Forum for Science, Industry and Business

Sponsored by:     3M 
Search our Site:

 

Did our Sun capture alien worlds?

02.12.2004


Close encounter may explain some objects beyond Neptune


Our sun and a passing star may have exchanged small planets and dust as they flew by each other. In the first stage shown in this image of a computer simulation, dust and planets orbit in circular disks in each of the two solar systems. Credit: University of Utah and Smithsonian Astrophysical Observatory


As the sun and passing star approach each other, gravity can yank small objects from one solar system to the other, as shown in this computer image. Credit: University of Utah and Smithsonian Astrophysical Observatory



Computer simulations show a close encounter with a passing star about 4 billion years ago may have given our solar system its abrupt edge and put small, alien worlds into distant orbits around our sun.

The study, which used a supercomputer at NASA’s Jet Propulsion Laboratory in Pasadena, Calif., was published in the Dec. 2 issue of the journal Nature by physicist Ben Bromley of the University of Utah and astronomer Scott Kenyon of the Smithsonian Astrophysical Observatory in Cambridge, Mass.


Bromley and Kenyon simulated what would have happened if our sun and another star in our Milky Way galaxy had passed a relatively close 14 billion to 19 billion miles from each other a few hundred million years after our solar system formed. At that time, our solar system was a swirling "planetary disk" of gas, dust and rocks, with planets newly formed from the smaller materials.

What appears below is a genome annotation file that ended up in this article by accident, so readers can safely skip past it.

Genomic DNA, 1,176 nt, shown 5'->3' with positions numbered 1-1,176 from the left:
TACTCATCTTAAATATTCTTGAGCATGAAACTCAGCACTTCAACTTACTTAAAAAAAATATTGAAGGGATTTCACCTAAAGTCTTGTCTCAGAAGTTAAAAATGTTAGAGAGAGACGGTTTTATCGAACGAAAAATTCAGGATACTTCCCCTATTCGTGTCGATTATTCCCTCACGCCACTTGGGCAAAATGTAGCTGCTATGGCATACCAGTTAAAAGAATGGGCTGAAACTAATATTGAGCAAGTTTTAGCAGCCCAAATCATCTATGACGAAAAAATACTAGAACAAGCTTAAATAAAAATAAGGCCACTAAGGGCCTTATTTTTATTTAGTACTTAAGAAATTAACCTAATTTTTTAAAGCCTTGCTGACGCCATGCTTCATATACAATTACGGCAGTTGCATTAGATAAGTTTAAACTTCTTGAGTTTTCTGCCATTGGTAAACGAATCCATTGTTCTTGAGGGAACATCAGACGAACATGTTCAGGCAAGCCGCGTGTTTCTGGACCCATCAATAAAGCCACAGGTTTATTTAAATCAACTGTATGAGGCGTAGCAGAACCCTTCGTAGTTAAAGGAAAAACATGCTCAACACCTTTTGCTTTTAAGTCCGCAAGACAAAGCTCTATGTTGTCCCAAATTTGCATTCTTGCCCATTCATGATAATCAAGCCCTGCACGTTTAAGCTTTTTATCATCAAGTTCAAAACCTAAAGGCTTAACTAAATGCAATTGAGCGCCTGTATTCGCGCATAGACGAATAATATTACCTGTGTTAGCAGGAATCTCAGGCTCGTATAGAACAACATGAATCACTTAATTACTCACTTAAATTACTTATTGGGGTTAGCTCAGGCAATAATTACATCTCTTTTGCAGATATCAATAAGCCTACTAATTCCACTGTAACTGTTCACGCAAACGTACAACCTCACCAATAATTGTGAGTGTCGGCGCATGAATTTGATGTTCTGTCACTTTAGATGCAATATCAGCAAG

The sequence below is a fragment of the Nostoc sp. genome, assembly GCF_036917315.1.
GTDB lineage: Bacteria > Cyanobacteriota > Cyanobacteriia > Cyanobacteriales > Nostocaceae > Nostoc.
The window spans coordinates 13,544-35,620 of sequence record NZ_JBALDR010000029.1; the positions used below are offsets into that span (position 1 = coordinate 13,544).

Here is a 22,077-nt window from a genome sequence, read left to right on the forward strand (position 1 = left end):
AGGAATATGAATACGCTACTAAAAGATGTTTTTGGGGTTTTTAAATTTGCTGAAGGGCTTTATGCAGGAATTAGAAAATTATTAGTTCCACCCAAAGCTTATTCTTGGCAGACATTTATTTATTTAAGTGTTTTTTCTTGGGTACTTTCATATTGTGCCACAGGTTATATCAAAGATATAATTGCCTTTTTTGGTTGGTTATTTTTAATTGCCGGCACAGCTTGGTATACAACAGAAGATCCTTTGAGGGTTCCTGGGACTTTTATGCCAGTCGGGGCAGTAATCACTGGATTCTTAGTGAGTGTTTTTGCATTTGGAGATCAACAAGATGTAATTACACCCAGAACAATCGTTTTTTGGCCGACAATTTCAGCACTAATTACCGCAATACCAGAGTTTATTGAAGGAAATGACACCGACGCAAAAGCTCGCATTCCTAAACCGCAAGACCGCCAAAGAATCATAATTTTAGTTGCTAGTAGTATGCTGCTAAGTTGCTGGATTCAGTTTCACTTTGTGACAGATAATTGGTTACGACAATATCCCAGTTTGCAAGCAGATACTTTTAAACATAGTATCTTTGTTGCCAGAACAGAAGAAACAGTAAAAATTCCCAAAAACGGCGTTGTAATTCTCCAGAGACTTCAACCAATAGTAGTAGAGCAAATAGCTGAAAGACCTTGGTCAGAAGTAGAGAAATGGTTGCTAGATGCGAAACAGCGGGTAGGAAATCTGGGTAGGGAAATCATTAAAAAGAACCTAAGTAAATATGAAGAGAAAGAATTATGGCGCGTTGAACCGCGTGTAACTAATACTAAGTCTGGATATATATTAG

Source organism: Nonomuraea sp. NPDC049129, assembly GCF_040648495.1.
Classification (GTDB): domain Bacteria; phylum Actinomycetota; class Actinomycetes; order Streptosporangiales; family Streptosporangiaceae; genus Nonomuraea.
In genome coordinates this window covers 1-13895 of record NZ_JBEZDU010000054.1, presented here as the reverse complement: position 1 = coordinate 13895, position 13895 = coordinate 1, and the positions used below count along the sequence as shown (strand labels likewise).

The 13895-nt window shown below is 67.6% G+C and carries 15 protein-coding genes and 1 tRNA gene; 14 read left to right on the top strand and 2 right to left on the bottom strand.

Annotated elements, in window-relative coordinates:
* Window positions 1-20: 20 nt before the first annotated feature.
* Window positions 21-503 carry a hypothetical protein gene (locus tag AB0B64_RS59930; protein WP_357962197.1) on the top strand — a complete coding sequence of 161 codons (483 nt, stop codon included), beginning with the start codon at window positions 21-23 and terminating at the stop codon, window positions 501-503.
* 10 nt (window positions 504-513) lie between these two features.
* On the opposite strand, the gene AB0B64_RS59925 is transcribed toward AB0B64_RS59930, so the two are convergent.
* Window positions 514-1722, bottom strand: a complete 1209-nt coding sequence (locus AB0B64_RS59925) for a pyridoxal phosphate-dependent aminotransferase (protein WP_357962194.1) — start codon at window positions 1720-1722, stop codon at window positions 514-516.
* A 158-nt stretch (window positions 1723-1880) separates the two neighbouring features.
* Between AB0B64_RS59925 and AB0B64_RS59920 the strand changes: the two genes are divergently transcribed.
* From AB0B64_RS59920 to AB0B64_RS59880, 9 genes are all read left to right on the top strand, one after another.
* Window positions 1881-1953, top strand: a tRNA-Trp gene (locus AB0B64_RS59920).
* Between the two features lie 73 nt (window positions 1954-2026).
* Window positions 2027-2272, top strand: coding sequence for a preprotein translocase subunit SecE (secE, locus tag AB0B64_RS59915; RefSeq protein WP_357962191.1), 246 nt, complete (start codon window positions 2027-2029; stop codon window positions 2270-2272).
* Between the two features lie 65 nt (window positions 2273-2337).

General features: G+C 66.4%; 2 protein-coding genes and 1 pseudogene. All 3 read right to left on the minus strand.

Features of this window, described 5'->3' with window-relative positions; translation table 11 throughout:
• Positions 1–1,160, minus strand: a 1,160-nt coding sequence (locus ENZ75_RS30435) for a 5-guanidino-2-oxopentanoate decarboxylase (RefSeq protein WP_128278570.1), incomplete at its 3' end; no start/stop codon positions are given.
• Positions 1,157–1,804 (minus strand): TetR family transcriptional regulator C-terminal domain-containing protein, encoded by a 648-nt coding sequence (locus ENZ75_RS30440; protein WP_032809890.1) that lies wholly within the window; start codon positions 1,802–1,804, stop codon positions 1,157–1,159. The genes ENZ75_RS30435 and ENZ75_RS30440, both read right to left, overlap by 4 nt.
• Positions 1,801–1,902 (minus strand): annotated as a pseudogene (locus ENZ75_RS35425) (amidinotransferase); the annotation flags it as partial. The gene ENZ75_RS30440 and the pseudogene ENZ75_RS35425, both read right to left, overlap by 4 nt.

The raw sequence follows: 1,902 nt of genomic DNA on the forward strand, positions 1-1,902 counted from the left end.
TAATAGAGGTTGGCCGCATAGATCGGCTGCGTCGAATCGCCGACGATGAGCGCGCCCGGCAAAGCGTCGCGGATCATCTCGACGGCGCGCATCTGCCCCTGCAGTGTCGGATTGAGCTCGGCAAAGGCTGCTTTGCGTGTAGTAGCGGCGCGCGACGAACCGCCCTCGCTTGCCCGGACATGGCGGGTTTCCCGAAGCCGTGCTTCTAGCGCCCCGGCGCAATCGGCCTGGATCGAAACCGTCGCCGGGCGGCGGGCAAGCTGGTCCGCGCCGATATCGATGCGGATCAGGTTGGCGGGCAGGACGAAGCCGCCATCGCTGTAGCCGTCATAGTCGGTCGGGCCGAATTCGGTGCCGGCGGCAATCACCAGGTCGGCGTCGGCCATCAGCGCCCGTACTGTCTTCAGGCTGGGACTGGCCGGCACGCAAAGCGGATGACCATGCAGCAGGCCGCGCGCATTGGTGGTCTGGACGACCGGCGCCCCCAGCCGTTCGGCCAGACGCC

Imagine the encounter of two young solar systems by envisioning two circular saw blades brushing past each other while spinning rapidly. When they make contact, their outer edges are buzzed off by the other saw. But in the case of planetary disks, colliding rocks at the edges of the solar systems are pulverized into pebbles, causing particles to be flung in all directions.

"Any objects way out in the planetary disk would be stirred up greatly," says Bromley, an associate professor of physics at the University of Utah.

Bromley and Kenyon conclude the shearing motion and dueling gravity of the passing stars could have done several things:

  • Taken young planets formed with circular orbits in our solar system and catapulted them into highly elongated orbits. That may explain the existence of Sedna, a "planetoid" that orbits beyond Pluto and measures between 600 and 1,000 miles wide.
  • Created a sharp edge to the solar system by shearing off the outer part of the Kuiper belt, a collection of small, rocky-and-icy objects in space starting beyond Neptune’s orbit and ending abruptly about 4.7 billion miles from the sun.
  • Allowed our sun and solar system to capture a planet or smaller object from the passing star’s solar system. Sedna might be an example.

Houston, We Have an Alien … Planet

Astronomers have been searching for years for extrasolar planets, or planets in other solar systems. Few considered the possibility that "the nearest extrasolar planet might be right here in our solar system," says Kenyon.